By Marc Schwartz, CPA/CFF, CFE*
Most of us are now very familiar with the adage, "What goes on the Web, stays on the Web". Stories abound of pictures, stories, videos and any number of other memorializations of youthful indiscretions coming back to haunt people every day. This is particularly true in the bankruptcy setting where our propensity to brag and exaggerate can lead to disclosures that are often quickly and easily discernible by a bankruptcy trustee or others working in the field. The rapid growth of social media has only accelerated and, to some degree, exacerbated this propensity.
What exactly is Social Media?
"The best way to define social media is to break it down. Media is an instrument on communication, like a newspaper or a radio, so social media would be a social instrument of communication.
In Web 2.0 terms, this would be a website that doesn't just give you information, but interacts with you while giving you that information. This interaction can be as simple as asking for your comments or letting you vote on an article, or it can be as complex as Flixster recommending movies to you based on the ratings of other people with similar interests."1
"People obtain information, education, news and other data from electronic media and print media. Social media is distinct from industrial or traditional media, such as newspapers, television, and film. Social Media is relatively inexpensive and accessible to enable anyone (even private individuals) to publish or access information, compared to industrial media, which generally require significant resources to publish information."2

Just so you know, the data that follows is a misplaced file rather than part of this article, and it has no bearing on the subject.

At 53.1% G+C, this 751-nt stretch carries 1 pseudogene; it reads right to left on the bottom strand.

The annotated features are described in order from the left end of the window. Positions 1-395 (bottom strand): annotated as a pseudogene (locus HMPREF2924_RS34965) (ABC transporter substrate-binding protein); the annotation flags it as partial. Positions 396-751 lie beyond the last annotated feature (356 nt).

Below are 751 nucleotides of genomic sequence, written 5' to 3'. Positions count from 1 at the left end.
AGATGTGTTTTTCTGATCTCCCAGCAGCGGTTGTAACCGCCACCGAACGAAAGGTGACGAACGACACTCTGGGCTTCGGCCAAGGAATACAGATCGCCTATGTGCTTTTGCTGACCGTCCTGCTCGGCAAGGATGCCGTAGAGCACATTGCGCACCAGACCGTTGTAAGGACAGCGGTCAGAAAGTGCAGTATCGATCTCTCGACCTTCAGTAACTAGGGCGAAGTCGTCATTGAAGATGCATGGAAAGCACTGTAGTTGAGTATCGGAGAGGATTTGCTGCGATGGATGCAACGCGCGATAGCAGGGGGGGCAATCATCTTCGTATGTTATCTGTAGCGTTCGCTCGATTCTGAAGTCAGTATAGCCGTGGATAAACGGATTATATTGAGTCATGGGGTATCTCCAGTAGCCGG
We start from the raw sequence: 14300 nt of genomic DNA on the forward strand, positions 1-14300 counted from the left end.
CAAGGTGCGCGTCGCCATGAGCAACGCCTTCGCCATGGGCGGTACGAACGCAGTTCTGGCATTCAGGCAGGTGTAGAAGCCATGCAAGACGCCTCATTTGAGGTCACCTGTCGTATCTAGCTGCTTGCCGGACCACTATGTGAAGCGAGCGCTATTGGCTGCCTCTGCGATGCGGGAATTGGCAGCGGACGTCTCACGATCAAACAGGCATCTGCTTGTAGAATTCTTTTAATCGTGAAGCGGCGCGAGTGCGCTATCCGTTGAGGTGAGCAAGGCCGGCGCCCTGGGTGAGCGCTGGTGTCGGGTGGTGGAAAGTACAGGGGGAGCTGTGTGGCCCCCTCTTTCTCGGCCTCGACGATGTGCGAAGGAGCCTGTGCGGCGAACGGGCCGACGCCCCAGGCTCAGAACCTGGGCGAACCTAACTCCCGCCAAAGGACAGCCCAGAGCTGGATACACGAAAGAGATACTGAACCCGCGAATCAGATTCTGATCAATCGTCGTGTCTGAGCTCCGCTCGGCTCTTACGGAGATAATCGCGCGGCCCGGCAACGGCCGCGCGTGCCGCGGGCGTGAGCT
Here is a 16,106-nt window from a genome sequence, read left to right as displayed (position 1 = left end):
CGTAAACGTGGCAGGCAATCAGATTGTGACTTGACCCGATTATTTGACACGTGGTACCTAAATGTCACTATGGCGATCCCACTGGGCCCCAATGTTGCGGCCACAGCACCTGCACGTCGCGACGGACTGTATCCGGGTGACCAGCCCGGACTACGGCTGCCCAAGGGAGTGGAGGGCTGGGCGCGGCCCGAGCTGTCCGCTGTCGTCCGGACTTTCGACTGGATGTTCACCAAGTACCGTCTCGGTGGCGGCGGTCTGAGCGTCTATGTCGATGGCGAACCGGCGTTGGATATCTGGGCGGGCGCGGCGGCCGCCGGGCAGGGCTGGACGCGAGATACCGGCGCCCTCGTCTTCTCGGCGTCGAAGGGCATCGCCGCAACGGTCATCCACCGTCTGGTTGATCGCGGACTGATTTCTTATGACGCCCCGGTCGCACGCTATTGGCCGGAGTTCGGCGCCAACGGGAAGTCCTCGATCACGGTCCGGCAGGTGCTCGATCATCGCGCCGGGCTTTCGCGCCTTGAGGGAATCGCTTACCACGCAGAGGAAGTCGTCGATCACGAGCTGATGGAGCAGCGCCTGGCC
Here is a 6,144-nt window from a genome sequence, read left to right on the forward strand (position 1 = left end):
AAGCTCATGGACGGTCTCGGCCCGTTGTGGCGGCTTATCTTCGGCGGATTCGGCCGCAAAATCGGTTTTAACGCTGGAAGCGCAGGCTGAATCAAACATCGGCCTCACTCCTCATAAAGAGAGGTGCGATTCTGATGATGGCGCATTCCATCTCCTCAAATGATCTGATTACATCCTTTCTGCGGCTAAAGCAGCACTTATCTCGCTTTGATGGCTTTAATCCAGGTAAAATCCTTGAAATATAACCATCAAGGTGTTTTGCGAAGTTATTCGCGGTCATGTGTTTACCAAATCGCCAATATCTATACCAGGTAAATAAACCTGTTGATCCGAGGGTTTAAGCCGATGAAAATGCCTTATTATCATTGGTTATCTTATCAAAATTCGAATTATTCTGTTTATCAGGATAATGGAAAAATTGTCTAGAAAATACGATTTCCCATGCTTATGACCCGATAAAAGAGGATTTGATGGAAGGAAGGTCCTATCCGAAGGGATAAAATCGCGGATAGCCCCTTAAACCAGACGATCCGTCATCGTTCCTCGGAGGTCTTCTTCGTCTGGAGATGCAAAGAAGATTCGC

Social Media, as we call it today got its start in the late 1950s when "Open Diary" was founded by Bruce and Susan Abelson to bring together diary writers. Around the same time the term "Weblog" came into use, which, the story goes, one jokester truncated into "We blog", hence the origin of Blog. The advent of cheaper and more bandwidth, faster computers, storage space and the internet ushered in the modern world of social media, permitting almost anyone to communicate and interact on the net. This chart (right) will give the reader some feel for the dynamic growth of this phenomenon, showing the growth in Patent applications and grants for social media during the seven years ending in 2010, courtesy of ipwatchdog.com.
Social Media is inexpensive and interactive which means everyone who participates has a chance to communicate to the entire viewing world, which means people will and do put anything and everything on a social media site—often to their later regret. One of the most important aspects of social media to us is its permanency. What is put Online Stays Online.
*Marc Schwartz, CPA/CFF, CFE, is a Founder of HSSK, focusing his practice on litigation consulting and bankruptcy and reorganization services. He is experienced in testifying in federal, state and bankruptcy courts throughout the country and serves as a Chapter 11 Bankruptcy Trustee and Examiner.
1 "What is Social Media?: What are Social Media Sites?", Daniel Nations, About.com.
2Kaplan and Haenline, 2010.